Montgomery is undoubtedly the Louisa May Alcott of Canada. Anne, the heroine of an eight-novel series, is a more feminine, whimsical equivalent of tomboy Jo. Both are covertly feminist, though they certainly make no speeches about it, and both unfortunately become more boring after marriage: that marks the end of the best adventures of Anne and Jo, though Montgomery and Alcott desperately introduce charming new characters and sometimes tragic situations. Anne is less shy than Jo--she has the gift of gab--and is more socially adroit: she would never accidentally burn someone's hair with the curling tongs, because she would know how to use them. Hair, however, is an issue in both books: Anne has red hair, which is a trial to her, and Jo's one beauty is her hair, which she cuts off to support her father in the Civil War. Different as their personalities are, they both cope with poverty, are extremely strong-willed and competitive, get into scrapes, are high achievers in the workplace, and inhabit a moral but not stuffy atmosphere. Jo is awkward despite her brilliance, but the more sociable Anne brings sunshine to others by genuine curiosity and by coaxing cranky old women, bachelors, "old maids," and troublesome students into surrendering some of their power for the greater good.

Are the Anne books as good as I remembered them? Yes, in fact , they are: lively, all-ages books. The first novel, Anne of Green Gables chronicles her childhood, when she arrives as an imaginative orphan on Prince Edwards Island, where her new guardians, Marilla and Matthew, are expecting a boy;; Anne of Avonlea describes her experiences as a teacher in a one-room-schoolhouse; Anne of the Island her university years; Anne of Windy Poplars, an epistolary novel, delineates her three years as principal of a high school; and Anne's House of Dreams is the story of her marriage. (I have yet to finish the rest of them,, and I certainly never read all of them in childhood. ) Anne is a role model but she is not a prude: she loves good clothes, organizes a civic improvement society in Avonlea, turns down a proposal from a man who sends his sister to propose by proxy (she is insulted but then she sees the humor), enjoys matchmaking and meddling (even advising elopement on one occasion), and befriends classmates and waifs, at Avonlea's school, a stand-offish schoolteacher, crankly neighbors in Avonlea who eventually become proud of her, college roomates who include an intellectual beauty who prefers to flirt and dither than show off her brains, darling widows who run a boarding house, a lighthouse keeper, and, of course, Mr. Right comes along, more or less in the guise of Jo's Lauriey (WHAT was Jo thinking when she turned him down?)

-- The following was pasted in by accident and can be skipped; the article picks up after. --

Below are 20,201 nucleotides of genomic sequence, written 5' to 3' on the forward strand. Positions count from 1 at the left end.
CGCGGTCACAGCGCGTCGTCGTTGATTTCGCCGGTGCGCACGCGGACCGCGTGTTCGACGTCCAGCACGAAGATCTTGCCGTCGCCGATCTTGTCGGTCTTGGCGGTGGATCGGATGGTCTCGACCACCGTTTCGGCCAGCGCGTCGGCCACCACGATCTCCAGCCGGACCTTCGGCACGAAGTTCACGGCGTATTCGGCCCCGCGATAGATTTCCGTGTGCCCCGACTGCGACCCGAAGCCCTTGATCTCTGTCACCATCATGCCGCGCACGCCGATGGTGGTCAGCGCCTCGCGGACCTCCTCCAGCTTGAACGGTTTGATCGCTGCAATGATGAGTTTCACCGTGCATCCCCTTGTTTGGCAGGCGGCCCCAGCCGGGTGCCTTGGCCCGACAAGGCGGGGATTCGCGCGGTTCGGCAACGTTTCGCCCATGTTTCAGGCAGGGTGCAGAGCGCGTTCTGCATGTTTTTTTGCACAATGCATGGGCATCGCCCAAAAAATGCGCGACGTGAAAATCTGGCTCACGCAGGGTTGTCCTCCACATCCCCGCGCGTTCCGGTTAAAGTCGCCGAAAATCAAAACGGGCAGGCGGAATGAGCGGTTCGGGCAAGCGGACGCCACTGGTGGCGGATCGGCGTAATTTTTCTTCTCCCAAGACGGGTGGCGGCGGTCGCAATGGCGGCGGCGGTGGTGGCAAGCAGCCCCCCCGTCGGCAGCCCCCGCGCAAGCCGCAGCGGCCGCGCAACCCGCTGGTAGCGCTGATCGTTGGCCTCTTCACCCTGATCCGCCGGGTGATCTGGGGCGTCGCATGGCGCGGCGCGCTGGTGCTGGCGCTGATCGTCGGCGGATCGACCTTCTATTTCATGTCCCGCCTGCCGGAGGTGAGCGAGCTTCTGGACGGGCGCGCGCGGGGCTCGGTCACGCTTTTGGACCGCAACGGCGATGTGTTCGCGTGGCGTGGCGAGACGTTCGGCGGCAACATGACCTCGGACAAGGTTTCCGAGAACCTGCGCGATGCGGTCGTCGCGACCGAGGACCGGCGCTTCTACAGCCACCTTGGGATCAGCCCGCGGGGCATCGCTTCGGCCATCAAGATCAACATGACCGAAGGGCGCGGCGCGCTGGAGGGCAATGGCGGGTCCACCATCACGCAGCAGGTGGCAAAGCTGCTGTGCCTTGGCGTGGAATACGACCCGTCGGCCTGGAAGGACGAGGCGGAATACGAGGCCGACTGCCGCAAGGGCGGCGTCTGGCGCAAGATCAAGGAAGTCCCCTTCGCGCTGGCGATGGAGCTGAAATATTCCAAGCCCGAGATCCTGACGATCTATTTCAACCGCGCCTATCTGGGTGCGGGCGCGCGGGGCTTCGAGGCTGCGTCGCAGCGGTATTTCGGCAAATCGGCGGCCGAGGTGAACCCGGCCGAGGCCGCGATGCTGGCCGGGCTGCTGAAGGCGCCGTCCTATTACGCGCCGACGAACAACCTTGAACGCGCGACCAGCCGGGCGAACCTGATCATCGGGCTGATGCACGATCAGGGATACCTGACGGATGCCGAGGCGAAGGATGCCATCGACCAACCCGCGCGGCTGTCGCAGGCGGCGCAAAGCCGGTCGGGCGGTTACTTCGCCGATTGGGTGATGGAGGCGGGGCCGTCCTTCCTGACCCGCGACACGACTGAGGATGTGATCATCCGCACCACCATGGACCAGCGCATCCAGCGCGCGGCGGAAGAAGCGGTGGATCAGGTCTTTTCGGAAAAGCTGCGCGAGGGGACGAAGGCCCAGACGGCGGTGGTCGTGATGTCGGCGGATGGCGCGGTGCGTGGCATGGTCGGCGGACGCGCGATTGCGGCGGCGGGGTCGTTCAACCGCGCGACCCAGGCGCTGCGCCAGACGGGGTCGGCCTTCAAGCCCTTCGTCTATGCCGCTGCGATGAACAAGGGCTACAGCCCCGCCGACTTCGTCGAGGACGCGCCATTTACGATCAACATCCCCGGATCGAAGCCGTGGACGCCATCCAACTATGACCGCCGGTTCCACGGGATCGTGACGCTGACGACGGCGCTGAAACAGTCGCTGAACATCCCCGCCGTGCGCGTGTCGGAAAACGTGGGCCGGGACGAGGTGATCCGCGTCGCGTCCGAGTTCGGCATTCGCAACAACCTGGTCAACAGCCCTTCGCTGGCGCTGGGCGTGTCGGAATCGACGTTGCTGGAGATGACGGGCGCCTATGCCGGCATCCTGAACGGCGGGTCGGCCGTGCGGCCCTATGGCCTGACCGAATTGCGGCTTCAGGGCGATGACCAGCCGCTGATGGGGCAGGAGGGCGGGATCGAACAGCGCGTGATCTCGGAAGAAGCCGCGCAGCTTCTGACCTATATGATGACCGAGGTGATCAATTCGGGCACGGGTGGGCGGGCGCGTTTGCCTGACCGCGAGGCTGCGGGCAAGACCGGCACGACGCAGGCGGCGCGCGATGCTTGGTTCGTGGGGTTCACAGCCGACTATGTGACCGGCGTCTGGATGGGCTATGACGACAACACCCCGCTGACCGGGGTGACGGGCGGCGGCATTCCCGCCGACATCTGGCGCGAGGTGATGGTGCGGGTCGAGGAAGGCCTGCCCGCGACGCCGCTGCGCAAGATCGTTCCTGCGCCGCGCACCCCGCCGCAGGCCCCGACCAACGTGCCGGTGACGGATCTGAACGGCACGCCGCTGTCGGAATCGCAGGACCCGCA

There is even a scholarly Norton's edition of Anne of Green Gables, if you don't want to get caught reading Bantams. And you can buy the complete set of Anne books: I believe there are 8, though more if you cound the Chronicles of Avonlea and Further Chronicales of Avonlea.

She also wrote many other series, including the autobiographical Emly books, with which I am less familiar.

By the way, the Montgomery conference url is:

And here is an url to a radio podcast:

Monday, September 08, 2008

An Orderly Man

I was walking through the library, idly gazing at biographies, when Dirk Bogarde's name jumped out at me. I had seen “Despair” (based on Nabokov's novel), when I was a teenager and lacked the concentration to appreciate it. But somehow I knew his name, knew he was a good actor, and wanted to read his memoir.